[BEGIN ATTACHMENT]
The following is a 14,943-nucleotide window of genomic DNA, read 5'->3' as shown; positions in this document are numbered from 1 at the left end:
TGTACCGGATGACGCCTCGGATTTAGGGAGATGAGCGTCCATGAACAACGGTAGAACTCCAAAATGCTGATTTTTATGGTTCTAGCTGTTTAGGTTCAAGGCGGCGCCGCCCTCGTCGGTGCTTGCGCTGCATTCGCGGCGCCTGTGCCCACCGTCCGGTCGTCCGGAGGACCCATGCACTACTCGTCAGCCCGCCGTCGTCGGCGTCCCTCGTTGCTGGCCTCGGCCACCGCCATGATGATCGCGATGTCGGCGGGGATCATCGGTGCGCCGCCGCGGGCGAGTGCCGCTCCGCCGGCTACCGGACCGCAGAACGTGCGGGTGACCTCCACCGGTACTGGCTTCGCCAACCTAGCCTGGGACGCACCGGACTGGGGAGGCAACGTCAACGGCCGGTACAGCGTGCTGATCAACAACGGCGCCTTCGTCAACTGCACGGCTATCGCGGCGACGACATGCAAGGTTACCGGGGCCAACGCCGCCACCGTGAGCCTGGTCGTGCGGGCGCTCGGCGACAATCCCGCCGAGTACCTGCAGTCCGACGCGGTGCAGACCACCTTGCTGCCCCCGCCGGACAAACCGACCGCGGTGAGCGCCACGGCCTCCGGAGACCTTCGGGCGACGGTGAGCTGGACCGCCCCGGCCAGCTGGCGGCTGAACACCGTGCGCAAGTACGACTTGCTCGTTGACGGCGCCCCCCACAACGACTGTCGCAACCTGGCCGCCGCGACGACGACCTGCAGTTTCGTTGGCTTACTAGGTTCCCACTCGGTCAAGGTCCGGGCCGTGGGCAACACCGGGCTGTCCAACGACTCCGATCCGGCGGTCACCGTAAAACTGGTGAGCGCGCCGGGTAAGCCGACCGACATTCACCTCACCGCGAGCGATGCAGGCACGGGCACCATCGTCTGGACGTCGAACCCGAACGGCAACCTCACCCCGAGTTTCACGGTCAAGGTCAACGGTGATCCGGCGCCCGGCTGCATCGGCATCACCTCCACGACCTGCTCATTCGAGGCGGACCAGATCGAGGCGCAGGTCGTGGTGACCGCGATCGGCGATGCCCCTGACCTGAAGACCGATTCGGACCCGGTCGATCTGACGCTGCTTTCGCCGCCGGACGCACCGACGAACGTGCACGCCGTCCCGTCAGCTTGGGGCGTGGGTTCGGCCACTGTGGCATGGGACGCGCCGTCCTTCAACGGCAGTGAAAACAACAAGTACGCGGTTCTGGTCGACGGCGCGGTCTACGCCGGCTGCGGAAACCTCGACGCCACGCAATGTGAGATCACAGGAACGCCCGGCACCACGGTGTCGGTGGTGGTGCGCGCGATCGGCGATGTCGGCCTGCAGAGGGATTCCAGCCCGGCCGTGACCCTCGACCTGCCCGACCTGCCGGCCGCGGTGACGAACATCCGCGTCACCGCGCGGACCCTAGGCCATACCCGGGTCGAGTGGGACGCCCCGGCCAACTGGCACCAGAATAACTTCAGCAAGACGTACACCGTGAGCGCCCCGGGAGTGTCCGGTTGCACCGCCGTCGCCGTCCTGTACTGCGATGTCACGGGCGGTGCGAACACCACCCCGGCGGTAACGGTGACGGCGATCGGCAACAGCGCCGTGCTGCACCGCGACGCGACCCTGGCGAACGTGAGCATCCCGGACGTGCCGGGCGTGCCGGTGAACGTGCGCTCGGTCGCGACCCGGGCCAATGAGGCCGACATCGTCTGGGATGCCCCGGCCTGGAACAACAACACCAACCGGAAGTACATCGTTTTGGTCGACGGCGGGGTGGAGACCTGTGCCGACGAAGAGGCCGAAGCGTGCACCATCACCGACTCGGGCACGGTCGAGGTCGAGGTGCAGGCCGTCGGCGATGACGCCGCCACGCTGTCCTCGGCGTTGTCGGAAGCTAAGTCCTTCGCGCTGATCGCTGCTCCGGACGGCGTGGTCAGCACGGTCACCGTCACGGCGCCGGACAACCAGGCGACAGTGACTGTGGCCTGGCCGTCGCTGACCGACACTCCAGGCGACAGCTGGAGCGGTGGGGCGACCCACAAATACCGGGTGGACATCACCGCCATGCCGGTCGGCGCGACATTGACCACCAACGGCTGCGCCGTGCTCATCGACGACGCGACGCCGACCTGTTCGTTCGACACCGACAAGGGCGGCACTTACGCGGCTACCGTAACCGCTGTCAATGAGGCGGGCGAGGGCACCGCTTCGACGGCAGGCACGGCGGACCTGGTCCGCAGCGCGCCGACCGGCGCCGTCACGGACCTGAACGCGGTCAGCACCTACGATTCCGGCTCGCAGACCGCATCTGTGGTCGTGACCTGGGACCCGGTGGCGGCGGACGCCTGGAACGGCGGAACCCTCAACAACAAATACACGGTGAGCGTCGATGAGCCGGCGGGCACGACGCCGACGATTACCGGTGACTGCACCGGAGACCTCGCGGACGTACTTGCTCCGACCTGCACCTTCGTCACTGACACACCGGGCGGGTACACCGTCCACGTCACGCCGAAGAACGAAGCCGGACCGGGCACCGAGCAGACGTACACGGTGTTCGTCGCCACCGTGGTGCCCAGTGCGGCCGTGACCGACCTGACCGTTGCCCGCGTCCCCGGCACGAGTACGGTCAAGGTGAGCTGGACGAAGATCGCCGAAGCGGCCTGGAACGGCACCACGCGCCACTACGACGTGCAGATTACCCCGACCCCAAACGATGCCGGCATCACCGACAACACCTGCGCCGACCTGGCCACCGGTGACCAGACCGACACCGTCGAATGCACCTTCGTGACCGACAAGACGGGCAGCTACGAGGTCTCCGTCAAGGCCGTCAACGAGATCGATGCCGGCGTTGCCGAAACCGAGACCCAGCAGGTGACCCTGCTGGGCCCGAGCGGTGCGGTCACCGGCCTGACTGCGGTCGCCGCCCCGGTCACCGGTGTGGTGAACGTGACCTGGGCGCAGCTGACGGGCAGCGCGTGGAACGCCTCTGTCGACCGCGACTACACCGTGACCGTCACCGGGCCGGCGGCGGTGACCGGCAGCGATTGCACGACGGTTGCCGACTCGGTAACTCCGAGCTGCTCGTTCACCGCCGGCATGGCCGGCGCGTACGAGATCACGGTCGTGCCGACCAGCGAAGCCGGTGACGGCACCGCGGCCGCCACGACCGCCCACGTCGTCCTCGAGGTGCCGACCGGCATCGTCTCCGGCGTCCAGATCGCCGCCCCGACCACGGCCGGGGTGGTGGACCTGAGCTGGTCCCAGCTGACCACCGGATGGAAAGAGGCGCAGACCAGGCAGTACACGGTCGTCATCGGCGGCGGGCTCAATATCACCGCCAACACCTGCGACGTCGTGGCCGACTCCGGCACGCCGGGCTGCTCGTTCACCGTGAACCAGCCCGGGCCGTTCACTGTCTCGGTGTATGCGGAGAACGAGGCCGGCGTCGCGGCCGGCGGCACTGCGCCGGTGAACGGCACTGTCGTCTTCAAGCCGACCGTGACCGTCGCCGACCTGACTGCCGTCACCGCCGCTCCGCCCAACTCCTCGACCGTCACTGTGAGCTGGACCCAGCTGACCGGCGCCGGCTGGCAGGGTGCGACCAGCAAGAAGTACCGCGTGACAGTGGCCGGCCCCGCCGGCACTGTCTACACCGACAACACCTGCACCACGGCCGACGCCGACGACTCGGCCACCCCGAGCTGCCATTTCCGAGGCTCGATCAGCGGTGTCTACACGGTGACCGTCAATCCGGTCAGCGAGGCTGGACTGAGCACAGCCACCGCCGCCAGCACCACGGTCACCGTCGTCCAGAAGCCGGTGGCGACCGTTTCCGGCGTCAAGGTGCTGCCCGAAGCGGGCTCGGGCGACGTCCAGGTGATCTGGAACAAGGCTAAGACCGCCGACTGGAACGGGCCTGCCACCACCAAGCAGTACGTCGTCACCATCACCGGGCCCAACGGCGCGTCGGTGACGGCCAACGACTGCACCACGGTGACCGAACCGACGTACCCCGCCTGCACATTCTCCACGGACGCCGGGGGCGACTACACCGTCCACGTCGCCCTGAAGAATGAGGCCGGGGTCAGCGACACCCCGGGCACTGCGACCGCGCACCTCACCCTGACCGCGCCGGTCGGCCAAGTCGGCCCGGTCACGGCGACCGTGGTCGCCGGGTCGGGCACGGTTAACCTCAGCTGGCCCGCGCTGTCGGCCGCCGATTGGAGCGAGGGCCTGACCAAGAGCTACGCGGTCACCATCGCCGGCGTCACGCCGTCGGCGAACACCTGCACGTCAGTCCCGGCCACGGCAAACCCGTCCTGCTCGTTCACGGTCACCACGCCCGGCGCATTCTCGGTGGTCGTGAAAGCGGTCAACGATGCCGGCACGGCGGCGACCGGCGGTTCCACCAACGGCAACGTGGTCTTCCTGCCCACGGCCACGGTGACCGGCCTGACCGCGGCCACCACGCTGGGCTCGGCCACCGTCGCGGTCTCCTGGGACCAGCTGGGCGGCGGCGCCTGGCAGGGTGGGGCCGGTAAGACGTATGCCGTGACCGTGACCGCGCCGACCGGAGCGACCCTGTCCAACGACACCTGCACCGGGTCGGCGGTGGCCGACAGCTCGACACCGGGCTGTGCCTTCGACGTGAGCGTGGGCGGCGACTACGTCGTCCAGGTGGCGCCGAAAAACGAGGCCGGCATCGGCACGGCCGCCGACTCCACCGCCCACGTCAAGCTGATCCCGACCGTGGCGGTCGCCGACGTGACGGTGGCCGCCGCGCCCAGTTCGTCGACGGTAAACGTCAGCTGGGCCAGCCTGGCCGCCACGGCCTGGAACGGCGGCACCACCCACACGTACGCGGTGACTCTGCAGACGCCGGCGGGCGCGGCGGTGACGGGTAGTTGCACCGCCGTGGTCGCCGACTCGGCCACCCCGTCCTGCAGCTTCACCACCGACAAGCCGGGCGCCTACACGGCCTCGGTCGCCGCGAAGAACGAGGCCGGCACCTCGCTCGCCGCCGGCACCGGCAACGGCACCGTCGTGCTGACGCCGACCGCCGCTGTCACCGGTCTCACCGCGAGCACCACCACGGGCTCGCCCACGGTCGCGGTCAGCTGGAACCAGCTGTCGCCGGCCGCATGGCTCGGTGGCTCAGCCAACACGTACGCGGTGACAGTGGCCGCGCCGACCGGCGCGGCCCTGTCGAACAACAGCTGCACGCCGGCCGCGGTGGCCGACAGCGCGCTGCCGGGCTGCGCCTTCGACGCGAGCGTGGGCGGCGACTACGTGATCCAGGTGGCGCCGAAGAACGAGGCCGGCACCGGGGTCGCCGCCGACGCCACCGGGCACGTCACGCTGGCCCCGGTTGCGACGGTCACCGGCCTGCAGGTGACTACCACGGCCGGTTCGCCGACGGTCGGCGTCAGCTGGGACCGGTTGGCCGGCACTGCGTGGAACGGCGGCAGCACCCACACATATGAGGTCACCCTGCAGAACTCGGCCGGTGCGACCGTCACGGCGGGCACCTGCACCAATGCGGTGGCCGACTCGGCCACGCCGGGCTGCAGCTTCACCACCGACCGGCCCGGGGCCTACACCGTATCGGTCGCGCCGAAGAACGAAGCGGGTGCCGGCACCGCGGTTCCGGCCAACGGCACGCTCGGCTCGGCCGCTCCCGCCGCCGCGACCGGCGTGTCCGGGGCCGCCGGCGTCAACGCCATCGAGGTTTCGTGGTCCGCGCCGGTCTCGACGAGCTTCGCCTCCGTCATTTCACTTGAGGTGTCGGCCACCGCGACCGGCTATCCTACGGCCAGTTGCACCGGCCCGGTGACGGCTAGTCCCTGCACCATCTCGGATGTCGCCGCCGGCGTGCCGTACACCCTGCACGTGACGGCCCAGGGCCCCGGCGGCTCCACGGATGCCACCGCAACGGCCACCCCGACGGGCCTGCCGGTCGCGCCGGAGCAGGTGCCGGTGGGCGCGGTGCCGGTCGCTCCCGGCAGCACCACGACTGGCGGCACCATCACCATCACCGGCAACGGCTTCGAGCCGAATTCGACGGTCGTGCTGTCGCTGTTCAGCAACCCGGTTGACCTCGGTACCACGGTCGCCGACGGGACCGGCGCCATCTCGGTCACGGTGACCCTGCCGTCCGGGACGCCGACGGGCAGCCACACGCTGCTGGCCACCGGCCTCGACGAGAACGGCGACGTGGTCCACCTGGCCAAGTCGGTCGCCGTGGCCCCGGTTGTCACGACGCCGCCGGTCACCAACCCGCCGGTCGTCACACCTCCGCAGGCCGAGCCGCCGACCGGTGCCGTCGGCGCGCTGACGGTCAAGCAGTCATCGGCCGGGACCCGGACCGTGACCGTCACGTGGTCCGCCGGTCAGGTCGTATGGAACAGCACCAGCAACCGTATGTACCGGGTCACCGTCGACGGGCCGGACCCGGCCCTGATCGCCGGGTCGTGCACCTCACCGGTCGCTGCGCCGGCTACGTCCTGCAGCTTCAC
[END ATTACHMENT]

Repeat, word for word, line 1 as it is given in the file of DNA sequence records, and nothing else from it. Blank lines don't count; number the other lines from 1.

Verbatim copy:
The following is a 14,943-nucleotide window of genomic DNA, read 5'->3' as shown; positions in this document are numbered from 1 at the left end: